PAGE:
The outstanding year she is having began back in January when she proposed to her girlfriend, Miranda, and then went on to win the $25,000 High Roller at the PokerStars Caribbean Adventure (PCA) for over $1.4 million, becoming the female all-time money earner.
She followed that up with a fourth-place finish in the EPT Grand Final €25,000 High Roller for $380,656 in May; runner-up in the World Poker Tour Borgata Poker Open in September; and most recently, a victory in the UKIPT London High Roller for $109,443.
Have a look at her complete results on the year:
|January 12||PCA $25,000 High Roller||1st||$1,424,420|
|May 8||EPT Grand Final €1,000 Five Card Pot-Limit Omaha Hi/Lo||5th||$6,543|
|May 10||EPT Grand Final €25,000 High Roller||4th||$380,656|
|June 8||WSOP Event #17 $1,500 NLHE||60th||$7,218|
|September 15||WPT $3,300 Borgata Poker Open||2nd||$492,569|
|October 5||UKIPT £2,000 High Roller||1st||$109,443|
|November 20||$125,000 partypoker Premier League VII||12th||$18,000|
Clearly it was a big year on the felt for Selbst, and given that this year’s PCA is right around the corner, we thought we’d ask the Team Pro to reflect a bit on her incredible year.
PokerNews: The PCA has become a special place for you. You got engaged there and then won the High Roller to become the highest earning female player of all time. What is your favorite PCA memory and why?
Selbst: We actually got engaged on January 4, 2013 — so it was mere days before the high roller victory. I joked on Twitter that I only proposed for the run good, but maybe there was something to that. Obviously last year was the most incredible PCA imaginable for me. From the first day (getting engaged) to the last day (winning the high roller), it was amazing.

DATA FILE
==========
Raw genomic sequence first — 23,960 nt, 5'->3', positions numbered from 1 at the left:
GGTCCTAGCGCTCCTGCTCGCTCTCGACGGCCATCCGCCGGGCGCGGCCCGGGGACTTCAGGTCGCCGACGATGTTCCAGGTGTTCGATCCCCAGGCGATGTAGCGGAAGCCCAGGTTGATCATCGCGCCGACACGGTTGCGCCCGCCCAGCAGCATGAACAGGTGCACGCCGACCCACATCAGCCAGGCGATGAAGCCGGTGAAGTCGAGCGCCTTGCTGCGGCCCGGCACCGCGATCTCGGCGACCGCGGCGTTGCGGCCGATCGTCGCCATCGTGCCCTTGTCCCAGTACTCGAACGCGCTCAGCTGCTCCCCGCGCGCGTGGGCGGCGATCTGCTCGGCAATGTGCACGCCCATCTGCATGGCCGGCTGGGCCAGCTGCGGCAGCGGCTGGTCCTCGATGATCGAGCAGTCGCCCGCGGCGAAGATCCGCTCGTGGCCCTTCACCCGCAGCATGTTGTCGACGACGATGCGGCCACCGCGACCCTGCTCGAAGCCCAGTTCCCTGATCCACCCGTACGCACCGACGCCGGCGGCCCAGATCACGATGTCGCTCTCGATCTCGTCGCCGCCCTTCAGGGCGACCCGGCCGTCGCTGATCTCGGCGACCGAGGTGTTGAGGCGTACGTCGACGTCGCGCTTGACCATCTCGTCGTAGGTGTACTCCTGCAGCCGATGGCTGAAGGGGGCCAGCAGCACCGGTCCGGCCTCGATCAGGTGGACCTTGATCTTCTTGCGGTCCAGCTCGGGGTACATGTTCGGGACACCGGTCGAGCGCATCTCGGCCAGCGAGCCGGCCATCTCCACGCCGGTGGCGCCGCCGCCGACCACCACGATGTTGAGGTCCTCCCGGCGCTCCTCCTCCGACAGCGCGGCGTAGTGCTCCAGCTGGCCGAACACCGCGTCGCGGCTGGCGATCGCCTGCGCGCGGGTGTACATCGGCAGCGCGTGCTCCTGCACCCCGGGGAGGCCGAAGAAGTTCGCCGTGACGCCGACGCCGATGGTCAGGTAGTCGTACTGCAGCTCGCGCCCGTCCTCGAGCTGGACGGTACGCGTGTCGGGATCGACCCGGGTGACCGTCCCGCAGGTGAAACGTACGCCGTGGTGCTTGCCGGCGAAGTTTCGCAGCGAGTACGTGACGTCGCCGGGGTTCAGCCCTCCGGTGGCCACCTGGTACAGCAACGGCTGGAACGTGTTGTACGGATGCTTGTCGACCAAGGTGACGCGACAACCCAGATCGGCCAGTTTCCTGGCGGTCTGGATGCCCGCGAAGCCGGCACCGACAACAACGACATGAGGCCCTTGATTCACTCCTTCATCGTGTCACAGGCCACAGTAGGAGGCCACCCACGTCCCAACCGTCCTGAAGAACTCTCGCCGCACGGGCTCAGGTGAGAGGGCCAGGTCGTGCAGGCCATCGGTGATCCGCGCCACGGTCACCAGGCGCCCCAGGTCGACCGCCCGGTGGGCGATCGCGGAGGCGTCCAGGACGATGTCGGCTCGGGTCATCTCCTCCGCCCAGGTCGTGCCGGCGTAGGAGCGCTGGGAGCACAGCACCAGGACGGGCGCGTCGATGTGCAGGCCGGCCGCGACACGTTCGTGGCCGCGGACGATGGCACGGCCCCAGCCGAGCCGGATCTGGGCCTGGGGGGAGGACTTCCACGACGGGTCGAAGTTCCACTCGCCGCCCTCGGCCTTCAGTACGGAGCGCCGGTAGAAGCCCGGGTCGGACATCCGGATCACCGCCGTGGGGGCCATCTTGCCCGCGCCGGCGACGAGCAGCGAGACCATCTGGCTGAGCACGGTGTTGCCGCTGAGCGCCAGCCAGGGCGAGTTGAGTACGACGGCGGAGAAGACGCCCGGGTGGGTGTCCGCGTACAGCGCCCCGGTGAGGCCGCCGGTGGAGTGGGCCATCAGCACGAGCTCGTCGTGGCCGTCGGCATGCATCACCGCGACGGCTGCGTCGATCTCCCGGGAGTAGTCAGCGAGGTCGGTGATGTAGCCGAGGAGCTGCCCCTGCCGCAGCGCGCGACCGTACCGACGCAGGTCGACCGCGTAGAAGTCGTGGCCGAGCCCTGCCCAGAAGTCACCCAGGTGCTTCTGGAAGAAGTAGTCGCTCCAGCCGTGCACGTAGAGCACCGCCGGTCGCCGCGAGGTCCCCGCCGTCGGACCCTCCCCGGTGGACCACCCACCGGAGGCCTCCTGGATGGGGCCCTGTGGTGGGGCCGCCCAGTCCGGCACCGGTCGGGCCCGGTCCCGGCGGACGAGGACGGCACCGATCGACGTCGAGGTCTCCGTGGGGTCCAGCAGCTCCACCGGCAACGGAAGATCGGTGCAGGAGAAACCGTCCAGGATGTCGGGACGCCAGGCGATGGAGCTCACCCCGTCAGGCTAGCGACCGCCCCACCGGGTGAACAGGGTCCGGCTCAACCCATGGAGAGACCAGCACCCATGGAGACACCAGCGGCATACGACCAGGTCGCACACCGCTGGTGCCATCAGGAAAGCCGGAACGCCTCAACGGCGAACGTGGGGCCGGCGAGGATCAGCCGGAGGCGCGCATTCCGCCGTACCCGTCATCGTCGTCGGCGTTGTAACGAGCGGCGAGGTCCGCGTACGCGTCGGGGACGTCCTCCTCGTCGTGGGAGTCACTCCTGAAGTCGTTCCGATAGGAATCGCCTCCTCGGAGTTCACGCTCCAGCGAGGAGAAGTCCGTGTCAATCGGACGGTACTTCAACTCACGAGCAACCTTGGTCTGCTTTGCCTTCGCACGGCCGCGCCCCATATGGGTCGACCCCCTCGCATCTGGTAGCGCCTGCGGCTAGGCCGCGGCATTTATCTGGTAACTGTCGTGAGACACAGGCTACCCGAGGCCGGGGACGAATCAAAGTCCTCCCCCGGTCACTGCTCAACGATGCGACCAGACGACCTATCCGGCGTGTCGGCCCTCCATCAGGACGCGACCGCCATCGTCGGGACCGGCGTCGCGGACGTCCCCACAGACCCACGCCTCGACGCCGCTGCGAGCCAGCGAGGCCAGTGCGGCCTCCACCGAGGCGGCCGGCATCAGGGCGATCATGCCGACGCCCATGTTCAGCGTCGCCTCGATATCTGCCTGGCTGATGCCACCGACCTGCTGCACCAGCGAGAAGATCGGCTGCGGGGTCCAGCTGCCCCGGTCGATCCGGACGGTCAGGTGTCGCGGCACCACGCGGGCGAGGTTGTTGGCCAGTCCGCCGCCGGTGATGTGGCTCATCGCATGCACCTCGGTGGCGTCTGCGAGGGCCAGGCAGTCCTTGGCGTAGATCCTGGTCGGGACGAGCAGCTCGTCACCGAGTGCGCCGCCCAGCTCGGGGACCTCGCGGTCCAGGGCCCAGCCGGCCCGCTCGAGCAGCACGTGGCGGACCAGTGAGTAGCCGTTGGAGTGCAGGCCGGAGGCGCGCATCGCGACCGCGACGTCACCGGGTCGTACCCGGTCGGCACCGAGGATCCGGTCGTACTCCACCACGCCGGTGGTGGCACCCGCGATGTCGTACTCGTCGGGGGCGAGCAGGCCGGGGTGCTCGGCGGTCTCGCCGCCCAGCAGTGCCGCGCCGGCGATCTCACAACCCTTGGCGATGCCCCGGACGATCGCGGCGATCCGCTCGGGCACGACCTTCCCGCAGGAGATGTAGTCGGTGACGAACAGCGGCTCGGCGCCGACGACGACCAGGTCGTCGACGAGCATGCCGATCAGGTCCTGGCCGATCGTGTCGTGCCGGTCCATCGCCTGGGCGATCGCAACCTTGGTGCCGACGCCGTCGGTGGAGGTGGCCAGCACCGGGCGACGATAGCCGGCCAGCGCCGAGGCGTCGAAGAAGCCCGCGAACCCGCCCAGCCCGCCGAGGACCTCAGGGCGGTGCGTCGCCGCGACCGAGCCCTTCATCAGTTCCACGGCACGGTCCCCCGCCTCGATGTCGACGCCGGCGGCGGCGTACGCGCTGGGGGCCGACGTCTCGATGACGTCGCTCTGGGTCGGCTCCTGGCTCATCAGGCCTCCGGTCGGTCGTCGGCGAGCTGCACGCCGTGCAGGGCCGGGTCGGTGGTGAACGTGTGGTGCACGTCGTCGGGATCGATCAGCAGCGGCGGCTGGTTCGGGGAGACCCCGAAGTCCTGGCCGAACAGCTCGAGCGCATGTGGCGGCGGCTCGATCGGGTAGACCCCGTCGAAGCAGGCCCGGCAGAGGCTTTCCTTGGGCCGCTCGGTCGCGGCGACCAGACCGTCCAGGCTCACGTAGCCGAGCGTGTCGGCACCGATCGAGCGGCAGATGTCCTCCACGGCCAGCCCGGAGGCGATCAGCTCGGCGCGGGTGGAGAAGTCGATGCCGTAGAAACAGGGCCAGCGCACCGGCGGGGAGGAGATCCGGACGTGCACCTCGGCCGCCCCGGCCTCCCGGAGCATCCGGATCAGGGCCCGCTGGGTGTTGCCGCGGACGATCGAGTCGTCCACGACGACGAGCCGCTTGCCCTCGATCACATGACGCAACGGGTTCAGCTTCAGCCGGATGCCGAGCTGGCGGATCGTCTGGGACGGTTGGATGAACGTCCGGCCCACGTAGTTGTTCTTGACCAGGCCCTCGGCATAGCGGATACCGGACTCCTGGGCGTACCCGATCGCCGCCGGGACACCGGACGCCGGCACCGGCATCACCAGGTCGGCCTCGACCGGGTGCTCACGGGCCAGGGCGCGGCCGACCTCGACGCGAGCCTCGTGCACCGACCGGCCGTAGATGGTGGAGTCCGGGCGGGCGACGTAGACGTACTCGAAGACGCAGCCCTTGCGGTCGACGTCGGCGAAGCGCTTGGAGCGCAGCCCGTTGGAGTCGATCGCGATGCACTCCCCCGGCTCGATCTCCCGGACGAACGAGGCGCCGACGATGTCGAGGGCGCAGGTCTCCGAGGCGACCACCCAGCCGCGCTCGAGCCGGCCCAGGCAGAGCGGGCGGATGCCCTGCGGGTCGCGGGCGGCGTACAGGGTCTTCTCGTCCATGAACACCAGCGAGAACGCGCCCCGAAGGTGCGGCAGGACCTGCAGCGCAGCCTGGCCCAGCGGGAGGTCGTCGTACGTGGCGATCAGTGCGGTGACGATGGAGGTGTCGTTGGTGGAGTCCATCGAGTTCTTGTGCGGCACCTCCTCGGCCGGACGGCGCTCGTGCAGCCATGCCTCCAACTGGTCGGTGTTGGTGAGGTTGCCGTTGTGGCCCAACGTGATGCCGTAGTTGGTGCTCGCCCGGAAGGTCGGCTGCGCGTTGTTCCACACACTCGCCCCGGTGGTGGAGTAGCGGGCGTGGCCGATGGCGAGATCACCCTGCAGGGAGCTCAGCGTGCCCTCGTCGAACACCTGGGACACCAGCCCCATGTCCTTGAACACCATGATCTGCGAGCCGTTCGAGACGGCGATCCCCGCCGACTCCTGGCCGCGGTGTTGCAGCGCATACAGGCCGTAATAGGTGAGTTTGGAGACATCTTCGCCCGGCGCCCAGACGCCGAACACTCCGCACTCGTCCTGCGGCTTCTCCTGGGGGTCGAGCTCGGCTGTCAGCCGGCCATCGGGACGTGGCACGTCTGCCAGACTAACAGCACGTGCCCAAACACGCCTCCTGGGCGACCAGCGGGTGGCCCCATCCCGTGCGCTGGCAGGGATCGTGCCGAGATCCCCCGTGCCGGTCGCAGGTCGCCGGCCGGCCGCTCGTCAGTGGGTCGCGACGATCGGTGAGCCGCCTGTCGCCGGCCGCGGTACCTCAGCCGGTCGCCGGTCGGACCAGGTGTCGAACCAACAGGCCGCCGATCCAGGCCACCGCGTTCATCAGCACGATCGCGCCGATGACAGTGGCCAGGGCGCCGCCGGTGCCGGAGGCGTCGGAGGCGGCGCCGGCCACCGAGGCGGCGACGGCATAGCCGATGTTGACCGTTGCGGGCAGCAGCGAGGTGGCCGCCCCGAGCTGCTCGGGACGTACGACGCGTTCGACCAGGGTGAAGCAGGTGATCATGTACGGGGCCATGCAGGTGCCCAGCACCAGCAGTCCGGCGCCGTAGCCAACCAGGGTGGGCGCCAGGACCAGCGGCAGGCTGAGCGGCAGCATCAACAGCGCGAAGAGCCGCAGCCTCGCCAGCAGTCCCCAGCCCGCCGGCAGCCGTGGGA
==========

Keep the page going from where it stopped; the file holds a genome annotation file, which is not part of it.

Why do you think the PCA has developed into one of the year’s most prestigious stops?
The setting is just so grand and idyllic. You couldn’t imagine a more serene and picturesque place to play poker. PCA consistently draws some of the largest and most talented crowds, so it’s definitely a place everyone wants to be. It’s also one of the only tournament series that consistently draws meaningful fields for all events, not just Main Event, so that’s nice.
Do you think having it at the start of the year helps players kick things off with some momentum?
There’s definitely a thought that this tournament could set the tone for your year. There have been PCAs where I haven’t done anything at all and then I’m already in a decent downswing I have to dig myself out of, and then there are PCAs like the last one. It definitely feels like you’re taking the year by storm when you kick it off by winning almost one and a half million dollars.
Speaking of the High Roller win, how did it feel to become the highest earning female player of all time?
It’s a really cool accomplishment and thinking about it now makes me happy, but at the time I was just focused on winning the high roller in such a difficult field.
What is the most important thing for you in the poker world? Money? Titles? Respect? Etc.?